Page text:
On This Day: Freighter explosion kills 600 in Texas City

On April 16, 1947, a fire aboard a freighter in Texas ignited explosive materials in the ship's hold, causing a massive blast and killing nearly 600 people.
By UPI Staff  |  April 16, 2018 at 3:00 AM
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April 16 (UPI) -- On this date in history:

In 1862, the U.S. Congress abolished slavery in the District of Columbia.

In 1912, as crowds gathered outside its New York City offices, the White Star Line denied that it was withholding information on the sinking of RMS Titanic.

In 1947, a fire aboard the French freighter Grandcamp in the Texas City, Texas, port on Galveston Bay ignited ammonium nitrate and other explosive materials in the ship's hold, causing a massive blast that destroyed much of the city and killed nearly 600 people.

In 1963, the Rev. Martin Luther King Jr. wrote "Letter from Birmingham Jail" while imprisoned in Alabama for protesting segregation.

In 1972, Apollo 16 blasted off on an 11-day moon mission with three astronauts aboard.

In 1990, Dr. Jack Kevorkian helped in his first assisted suicide. In December, he was charged with murder for the death of a woman with Alzheimer's disease, who died using his so-called suicide machine in June.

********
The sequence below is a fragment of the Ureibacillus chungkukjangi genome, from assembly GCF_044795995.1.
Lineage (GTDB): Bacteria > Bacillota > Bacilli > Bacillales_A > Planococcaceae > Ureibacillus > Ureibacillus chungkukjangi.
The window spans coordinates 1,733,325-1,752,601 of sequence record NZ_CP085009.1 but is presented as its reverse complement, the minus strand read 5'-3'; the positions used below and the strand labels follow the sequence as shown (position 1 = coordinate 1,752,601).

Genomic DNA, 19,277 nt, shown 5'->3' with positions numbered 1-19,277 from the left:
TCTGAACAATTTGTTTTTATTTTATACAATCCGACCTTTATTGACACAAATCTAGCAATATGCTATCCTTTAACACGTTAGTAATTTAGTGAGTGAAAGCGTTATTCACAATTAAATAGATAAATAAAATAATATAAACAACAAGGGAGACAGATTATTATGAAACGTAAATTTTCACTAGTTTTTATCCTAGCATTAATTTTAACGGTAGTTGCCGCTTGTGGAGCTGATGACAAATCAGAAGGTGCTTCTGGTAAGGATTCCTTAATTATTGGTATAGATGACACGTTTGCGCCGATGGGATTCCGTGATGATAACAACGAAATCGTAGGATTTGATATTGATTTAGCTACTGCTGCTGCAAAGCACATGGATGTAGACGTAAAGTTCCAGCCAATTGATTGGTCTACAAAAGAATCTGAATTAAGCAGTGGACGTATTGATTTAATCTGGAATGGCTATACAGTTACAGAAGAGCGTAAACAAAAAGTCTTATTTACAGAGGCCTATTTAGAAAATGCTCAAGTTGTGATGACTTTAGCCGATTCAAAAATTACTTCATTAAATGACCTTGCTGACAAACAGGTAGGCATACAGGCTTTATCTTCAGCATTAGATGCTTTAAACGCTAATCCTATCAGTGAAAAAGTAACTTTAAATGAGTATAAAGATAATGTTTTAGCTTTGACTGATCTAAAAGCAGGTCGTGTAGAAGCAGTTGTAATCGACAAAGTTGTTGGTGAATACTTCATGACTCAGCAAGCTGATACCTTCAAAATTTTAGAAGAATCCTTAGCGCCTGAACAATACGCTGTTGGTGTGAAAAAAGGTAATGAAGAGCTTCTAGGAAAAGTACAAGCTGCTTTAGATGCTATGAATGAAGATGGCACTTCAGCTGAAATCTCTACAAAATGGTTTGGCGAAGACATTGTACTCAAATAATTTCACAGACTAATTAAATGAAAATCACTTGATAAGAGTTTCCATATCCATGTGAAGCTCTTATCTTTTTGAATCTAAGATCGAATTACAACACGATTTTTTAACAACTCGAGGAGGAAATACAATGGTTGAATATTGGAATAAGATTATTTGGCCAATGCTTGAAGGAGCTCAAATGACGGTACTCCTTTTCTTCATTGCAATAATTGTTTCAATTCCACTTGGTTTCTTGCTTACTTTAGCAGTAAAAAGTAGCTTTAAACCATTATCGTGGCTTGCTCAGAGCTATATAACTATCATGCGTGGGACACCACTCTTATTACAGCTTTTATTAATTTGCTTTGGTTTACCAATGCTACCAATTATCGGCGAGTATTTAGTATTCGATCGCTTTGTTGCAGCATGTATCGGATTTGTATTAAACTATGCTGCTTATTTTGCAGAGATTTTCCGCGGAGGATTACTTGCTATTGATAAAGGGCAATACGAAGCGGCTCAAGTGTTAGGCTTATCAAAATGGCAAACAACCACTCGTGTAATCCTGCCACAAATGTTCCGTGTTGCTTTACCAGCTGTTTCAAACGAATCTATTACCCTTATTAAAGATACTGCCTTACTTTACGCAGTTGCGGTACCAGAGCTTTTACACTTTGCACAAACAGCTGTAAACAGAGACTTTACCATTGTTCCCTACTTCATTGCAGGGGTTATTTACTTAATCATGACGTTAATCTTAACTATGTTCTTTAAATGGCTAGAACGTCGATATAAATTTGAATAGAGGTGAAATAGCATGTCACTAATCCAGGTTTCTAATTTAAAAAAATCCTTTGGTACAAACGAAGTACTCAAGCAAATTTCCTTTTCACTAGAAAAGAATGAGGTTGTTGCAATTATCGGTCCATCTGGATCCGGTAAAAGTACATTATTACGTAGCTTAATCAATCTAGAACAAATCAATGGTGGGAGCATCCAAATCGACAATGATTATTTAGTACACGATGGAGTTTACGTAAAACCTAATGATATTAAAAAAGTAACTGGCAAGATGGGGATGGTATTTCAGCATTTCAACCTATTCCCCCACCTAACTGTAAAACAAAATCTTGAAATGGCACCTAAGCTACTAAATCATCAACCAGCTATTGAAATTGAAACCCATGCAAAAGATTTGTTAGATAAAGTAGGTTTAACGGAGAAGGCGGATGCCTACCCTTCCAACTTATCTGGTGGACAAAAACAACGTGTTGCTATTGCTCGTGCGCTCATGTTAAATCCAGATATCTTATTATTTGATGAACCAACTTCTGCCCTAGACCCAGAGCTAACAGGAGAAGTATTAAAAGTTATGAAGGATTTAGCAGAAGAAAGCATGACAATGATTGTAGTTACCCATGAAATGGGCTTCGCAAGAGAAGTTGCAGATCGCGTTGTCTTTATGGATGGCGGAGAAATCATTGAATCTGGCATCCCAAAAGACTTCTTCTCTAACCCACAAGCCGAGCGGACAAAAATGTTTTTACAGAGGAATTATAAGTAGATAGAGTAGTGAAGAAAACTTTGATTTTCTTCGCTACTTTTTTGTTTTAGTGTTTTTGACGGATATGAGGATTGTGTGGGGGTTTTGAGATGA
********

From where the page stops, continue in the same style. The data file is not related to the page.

File Photo by Bill Pugliano/UPI

In 1991, the first Jewish settlement under the Israeli government opened in the occupied territories, defying a U.S. request to stop settlement activity in the West Bank and Gaza Strip.

In 1999, hockey legend Wayne Gretzky announced his retirement from the NHL after 21 years. He was inducted into the NHL Hall of Fame in November without having to go through the usual three-year waiting period.

File Photo by Ezio Petersen/UPI

In 2002, Dutch Prime Minister Wim Kok and members of his government resigned after a report faulted them, along with the United Nations, for failing to prevent the 1995 massacre of 7,500 Muslim men and boys at Srebrenica, Bosnia.

In 2007, Seung-Hui Cho, a senior at Virginia Tech, went on a campus shooting rampage, killing 32 people before killing himself.

In 2011, a vicious rash of tornadoes tore through 14 U.S. states, leaving more than 40 people dead and many others homeless.

In 2014, Milwaukee Bucks owner Herb Kohl said he would sell the team to two executives of a New York investment firm. He made the announcement before the team was to end its season with the worst record in the NBA.

File Photo by Kevin Dietsch/UPI
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